The White House says its proposal to limit the write-offs that wealthy people could claim for their charitable deductions would ultimately help nonprofits, even as opponents say the proposal would essentially amount to a “tax on soup kitchens.”
President Obama made the proposal as part of his job-creation plan, saying he would pay for the legislation by reducing the value of all itemized deductions, including housing and charitable gifts.
But the White House has faced strong criticism from nonprofits that say changes to the charitable deduction would punish charities that are providing crucial services to those in need.
Republican leaders have also criticized the plan. Last week, Rep. Eric Cantor, the Virginia Congressman who is House Majority Leader, published a blog post that characterized the jobs bill as a “tax on soup kitchens.” He said the limits on write-offs would harm charitable contributions.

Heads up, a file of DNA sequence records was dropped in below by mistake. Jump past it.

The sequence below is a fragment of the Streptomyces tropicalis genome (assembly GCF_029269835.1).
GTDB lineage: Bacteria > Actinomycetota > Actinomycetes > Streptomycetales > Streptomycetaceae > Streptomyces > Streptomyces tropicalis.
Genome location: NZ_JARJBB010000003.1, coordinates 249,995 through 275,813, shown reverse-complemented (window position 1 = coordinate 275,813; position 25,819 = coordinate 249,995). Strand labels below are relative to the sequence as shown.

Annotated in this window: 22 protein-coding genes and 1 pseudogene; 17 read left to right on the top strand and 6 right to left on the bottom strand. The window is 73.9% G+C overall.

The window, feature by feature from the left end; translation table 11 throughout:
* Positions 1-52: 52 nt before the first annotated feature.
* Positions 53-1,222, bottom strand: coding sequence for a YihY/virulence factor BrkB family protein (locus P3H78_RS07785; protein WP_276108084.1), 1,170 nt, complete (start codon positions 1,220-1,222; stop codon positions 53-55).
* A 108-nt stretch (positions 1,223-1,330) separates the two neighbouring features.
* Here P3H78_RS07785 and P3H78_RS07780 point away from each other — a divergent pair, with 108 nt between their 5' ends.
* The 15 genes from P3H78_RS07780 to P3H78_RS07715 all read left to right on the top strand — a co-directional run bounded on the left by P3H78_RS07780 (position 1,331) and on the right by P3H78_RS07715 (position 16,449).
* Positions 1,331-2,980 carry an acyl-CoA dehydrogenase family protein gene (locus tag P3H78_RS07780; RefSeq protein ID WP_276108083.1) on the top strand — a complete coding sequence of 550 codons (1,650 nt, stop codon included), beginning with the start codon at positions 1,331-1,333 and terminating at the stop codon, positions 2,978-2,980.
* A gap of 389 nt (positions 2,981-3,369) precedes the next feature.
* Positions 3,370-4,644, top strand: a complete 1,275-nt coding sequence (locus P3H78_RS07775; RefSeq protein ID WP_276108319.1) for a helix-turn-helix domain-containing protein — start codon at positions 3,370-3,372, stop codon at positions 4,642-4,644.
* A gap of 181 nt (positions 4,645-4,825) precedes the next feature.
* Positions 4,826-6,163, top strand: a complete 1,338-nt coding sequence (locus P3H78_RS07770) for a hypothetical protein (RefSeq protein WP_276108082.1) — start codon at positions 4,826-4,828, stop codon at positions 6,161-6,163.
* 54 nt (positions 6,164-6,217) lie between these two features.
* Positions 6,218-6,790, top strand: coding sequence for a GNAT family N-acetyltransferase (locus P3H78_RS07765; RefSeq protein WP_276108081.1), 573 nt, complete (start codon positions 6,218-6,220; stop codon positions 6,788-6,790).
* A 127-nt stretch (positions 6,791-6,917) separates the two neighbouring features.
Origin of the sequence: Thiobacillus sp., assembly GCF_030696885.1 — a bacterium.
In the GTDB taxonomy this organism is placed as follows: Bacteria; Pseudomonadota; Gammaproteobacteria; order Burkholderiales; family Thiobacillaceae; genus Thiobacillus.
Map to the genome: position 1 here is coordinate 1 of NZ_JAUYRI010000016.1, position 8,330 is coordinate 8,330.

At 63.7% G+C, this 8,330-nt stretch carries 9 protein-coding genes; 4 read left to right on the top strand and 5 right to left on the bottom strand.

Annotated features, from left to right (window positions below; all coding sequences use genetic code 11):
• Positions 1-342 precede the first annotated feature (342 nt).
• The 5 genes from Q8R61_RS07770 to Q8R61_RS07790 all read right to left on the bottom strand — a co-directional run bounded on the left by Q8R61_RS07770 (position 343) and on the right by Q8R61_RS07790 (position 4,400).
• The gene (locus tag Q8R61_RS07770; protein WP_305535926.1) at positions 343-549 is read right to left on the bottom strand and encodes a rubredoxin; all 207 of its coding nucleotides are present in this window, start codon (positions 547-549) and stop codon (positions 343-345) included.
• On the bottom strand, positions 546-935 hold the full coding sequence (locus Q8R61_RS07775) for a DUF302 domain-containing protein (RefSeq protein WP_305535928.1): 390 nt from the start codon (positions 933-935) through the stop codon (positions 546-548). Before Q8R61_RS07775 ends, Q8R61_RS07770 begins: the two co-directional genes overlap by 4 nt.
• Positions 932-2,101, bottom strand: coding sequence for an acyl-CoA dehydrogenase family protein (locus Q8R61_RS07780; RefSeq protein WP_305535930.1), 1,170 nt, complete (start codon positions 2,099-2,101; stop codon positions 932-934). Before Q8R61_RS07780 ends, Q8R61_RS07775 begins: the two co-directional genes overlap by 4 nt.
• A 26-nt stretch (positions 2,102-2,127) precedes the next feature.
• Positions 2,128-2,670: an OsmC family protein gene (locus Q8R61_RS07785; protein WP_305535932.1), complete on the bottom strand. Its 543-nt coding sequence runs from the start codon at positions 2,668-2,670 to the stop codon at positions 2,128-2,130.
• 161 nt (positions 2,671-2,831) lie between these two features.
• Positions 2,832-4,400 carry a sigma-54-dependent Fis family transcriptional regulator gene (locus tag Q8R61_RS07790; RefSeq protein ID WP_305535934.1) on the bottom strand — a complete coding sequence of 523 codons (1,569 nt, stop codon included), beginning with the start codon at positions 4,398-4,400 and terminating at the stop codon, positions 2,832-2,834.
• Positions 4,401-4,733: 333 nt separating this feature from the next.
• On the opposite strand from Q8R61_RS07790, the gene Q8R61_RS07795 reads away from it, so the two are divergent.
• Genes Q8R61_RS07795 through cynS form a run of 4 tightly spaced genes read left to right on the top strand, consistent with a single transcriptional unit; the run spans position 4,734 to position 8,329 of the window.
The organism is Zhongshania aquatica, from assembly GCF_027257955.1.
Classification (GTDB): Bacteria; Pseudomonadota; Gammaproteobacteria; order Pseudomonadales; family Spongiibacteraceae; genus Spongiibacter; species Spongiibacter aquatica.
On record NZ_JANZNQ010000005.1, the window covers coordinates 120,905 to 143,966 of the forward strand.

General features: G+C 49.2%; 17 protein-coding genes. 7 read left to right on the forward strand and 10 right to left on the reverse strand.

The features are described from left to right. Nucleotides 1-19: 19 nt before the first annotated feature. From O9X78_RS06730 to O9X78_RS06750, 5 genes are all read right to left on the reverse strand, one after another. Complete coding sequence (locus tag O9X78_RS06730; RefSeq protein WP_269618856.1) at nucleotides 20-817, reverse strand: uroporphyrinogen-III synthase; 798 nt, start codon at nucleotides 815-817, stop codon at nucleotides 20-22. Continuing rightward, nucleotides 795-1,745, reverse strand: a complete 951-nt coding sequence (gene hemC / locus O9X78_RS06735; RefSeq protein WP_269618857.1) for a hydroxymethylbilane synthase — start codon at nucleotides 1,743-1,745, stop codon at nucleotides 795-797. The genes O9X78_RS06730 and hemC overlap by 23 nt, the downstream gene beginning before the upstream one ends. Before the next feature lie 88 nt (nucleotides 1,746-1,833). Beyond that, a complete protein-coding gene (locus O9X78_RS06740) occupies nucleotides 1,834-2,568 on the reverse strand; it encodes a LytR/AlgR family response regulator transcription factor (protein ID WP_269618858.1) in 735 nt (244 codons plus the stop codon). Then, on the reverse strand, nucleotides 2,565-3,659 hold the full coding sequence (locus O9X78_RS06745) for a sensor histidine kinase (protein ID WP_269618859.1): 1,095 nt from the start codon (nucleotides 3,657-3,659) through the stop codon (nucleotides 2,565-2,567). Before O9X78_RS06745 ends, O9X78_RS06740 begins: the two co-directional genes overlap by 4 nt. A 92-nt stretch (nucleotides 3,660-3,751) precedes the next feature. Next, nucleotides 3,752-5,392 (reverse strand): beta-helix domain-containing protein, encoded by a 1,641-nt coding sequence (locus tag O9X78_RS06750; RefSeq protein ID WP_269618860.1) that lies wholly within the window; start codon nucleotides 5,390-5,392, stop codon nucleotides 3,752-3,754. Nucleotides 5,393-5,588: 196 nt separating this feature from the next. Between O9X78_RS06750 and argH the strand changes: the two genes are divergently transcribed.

“It doesn’t make sense to impose taxes on charitable contributions when the charities are the ones out there helping people,” Mr. Cantor wrote.
The White House, however, has highlighted a list of how the bill would help nonprofits.
“The President recognizes that roughly one in 12 workers in the United States are employed in the nonprofit sector, which is why he made nonprofits … a key part of this bill,” wrote Melody Barnes, the president’s domestic-policy adviser in a blog post.
Ms. Barnes said that if the entire jobs bill were passed, giving would rise.
“Far from a cap on charitable giving, this proposal continues to encourage giving, while helping make sure the jobs package is fully paid for,” Ms. Barnes wrote
Mr. Cantor’s post got heat from PolitiFact.com, a fact-checking project of the St. Petersburg Times. It found that Mr. Cantor’s blog post was “mostly false,” though it mainly objected to its headline and to calling a limit to the charitable deduction a tax on charities.
Last week, while answering questions about the bill, the president spoke about its effect on nonprofits. Watch here: President Obama Answers Questions on the American Jobs Act